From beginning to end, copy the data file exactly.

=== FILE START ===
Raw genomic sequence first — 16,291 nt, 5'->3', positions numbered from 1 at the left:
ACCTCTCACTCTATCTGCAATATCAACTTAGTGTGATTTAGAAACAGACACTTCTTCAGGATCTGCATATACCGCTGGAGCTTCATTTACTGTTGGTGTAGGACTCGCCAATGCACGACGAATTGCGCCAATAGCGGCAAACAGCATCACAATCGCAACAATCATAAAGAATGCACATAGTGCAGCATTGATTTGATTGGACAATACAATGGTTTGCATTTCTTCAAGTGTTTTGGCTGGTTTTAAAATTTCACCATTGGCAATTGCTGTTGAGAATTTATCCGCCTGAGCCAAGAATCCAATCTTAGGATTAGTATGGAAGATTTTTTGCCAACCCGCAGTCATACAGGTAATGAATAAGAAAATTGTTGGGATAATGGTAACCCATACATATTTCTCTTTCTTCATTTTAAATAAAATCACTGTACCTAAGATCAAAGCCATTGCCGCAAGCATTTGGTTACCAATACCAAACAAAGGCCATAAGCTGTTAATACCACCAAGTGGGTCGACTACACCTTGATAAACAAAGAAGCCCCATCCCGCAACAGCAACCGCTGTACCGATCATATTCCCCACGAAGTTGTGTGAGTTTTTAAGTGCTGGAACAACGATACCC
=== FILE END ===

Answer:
Raw genomic sequence first — 16,291 nt, 5'->3', positions numbered from 1 at the left:
ACCTCTCACTCTATCTGCAATATCAACTTAGTGTGATTTAGAAACAGACACTTCTTCAGGATCTGCATATACCGCTGGAGCTTCATTTACTGTTGGTGTAGGACTCGCCAATGCACGACGAATTGCGCCAATAGCGGCAAACAGCATCACAATCGCAACAATCATAAAGAATGCACATAGTGCAGCATTGATTTGATTGGACAATACAATGGTTTGCATTTCTTCAAGTGTTTTGGCTGGTTTTAAAATTTCACCATTGGCAATTGCTGTTGAGAATTTATCCGCCTGAGCCAAGAATCCAATCTTAGGATTAGTATGGAAGATTTTTTGCCAACCCGCAGTCATACAGGTAATGAATAAGAAAATTGTTGGGATAATGGTAACCCATACATATTTCTCTTTCTTCATTTTAAATAAAATCACTGTACCTAAGATCAAAGCCATTGCCGCAAGCATTTGGTTACCAATACCAAACAAAGGCCATAAGCTGTTAATACCACCAAGTGGGTCGACTACACCTTGATAAACAAAGAAGCCCCATCCCGCAACAGCAACCGCTGTACCGATCATATTCCCCACGAAGTTGTGTGAGTTTTTAAGTGCTGGAACAACGATACCC